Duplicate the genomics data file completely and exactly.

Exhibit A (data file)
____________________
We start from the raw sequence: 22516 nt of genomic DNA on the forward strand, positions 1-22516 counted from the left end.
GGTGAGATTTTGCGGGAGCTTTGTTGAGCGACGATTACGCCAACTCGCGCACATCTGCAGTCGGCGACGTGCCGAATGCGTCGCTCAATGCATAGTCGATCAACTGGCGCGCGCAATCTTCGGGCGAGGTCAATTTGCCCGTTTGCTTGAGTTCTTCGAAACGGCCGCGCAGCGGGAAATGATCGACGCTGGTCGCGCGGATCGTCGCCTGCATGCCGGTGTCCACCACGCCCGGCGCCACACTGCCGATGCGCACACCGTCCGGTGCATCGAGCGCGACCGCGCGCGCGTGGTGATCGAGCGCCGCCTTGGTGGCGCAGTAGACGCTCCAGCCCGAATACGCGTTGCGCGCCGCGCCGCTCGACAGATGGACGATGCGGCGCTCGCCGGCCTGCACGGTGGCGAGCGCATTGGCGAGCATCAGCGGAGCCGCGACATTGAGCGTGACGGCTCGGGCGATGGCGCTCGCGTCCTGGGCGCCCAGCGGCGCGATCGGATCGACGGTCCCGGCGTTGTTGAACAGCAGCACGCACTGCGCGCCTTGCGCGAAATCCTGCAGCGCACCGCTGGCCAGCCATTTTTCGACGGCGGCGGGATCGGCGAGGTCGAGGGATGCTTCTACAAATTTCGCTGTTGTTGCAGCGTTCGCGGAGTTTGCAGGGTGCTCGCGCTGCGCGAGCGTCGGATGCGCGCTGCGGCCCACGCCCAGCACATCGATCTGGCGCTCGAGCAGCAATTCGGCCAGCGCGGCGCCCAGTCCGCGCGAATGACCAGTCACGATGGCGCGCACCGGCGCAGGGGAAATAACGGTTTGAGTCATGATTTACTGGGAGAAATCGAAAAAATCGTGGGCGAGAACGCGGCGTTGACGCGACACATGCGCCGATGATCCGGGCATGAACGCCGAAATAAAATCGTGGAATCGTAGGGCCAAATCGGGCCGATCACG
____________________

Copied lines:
We start from the raw sequence: 22516 nt of genomic DNA on the forward strand, positions 1-22516 counted from the left end.
GGTGAGATTTTGCGGGAGCTTTGTTGAGCGACGATTACGCCAACTCGCGCACATCTGCAGTCGGCGACGTGCCGAATGCGTCGCTCAATGCATAGTCGATCAACTGGCGCGCGCAATCTTCGGGCGAGGTCAATTTGCCCGTTTGCTTGAGTTCTTCGAAACGGCCGCGCAGCGGGAAATGATCGACGCTGGTCGCGCGGATCGTCGCCTGCATGCCGGTGTCCACCACGCCCGGCGCCACACTGCCGATGCGCACACCGTCCGGTGCATCGAGCGCGACCGCGCGCGCGTGGTGATCGAGCGCCGCCTTGGTGGCGCAGTAGACGCTCCAGCCCGAATACGCGTTGCGCGCCGCGCCGCTCGACAGATGGACGATGCGGCGCTCGCCGGCCTGCACGGTGGCGAGCGCATTGGCGAGCATCAGCGGAGCCGCGACATTGAGCGTGACGGCTCGGGCGATGGCGCTCGCGTCCTGGGCGCCCAGCGGCGCGATCGGATCGACGGTCCCGGCGTTGTTGAACAGCAGCACGCACTGCGCGCCTTGCGCGAAATCCTGCAGCGCACCGCTGGCCAGCCATTTTTCGACGGCGGCGGGATCGGCGAGGTCGAGGGATGCTTCTACAAATTTCGCTGTTGTTGCAGCGTTCGCGGAGTTTGCAGGGTGCTCGCGCTGCGCGAGCGTCGGATGCGCGCTGCGGCCCACGCCCAGCACATCGATCTGGCGCTCGAGCAGCAATTCGGCCAGCGCGGCGCCCAGTCCGCGCGAATGACCAGTCACGATGGCGCGCACCGGCGCAGGGGAAATAACGGTTTGAGTCATGATTTACTGGGAGAAATCGAAAAAATCGTGGGCGAGAACGCGGCGTTGACGCGACACATGCGCCGATGATCCGGGCATGAACGCCGAAATAAAATCGTGGAATCGTAGGGCCAAATCGGGCCGATCACG